Toward a New Legal Empiricism: Empirical Legal Studies and New Legal Realism

Posted: 14 Nov 2010

See all articles by Mark C. Suchman

Mark C. Suchman

Brown University

Elizabeth Mertz

University of Wisconsin - Madison; American Bar Foundation

Date Written: December 2010


The past decade has seen a return of interest in empirical research within the U.S. legal academy, hearkening back to a similar empirical turn during the ascendancy of Legal Realism in the New Deal era. However, the current revival of legal empiricism has emerged against the backdrop of several well-established traditions of empirical sociolegal research in the interdisciplinary law-and-society movement and in the social science disciplines. This article examines two of the most prominent manifestations of the “new” legal empiricism, empirical legal studies (ELS) and new legal realism (NLR), and it situates them within the preexisting sociolegal terrain. The analysis concludes by considering possible futures for empirical research on law.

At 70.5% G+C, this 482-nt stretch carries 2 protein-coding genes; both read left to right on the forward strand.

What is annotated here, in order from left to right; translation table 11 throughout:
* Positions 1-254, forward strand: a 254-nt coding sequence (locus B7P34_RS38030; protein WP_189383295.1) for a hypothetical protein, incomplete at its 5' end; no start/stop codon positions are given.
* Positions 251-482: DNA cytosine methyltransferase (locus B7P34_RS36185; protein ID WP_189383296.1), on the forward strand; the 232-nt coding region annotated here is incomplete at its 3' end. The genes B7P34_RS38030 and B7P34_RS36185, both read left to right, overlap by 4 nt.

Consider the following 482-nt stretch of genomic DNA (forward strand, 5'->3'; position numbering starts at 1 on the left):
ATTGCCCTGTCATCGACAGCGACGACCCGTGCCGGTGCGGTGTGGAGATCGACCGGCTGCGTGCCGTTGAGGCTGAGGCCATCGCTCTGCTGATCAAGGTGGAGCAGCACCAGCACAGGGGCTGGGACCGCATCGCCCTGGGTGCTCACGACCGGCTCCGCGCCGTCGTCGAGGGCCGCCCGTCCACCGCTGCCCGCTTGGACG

Suggested Citation

Suchman, Mark C. and Mertz, Elizabeth Ellen, Toward a New Legal Empiricism: Empirical Legal Studies and New Legal Realism (December 2010). Annual Review of Law and Social Science, Vol. 6, pp. 555-579, 2010; American Bar Foundation Research Paper No. 11-03. Available at SSRN: or

Mark C. Suchman (Contact Author)

Brown University ( email )

Box 1860
Providence, RI 02912
United States

Elizabeth Ellen Mertz

University of Wisconsin - Madison ( email )

716 Langdon Street
Madison, WI 53706-1481
United States

American Bar Foundation ( email )

750 N. Lake Shore Drive
Chicago, IL 60611
United States

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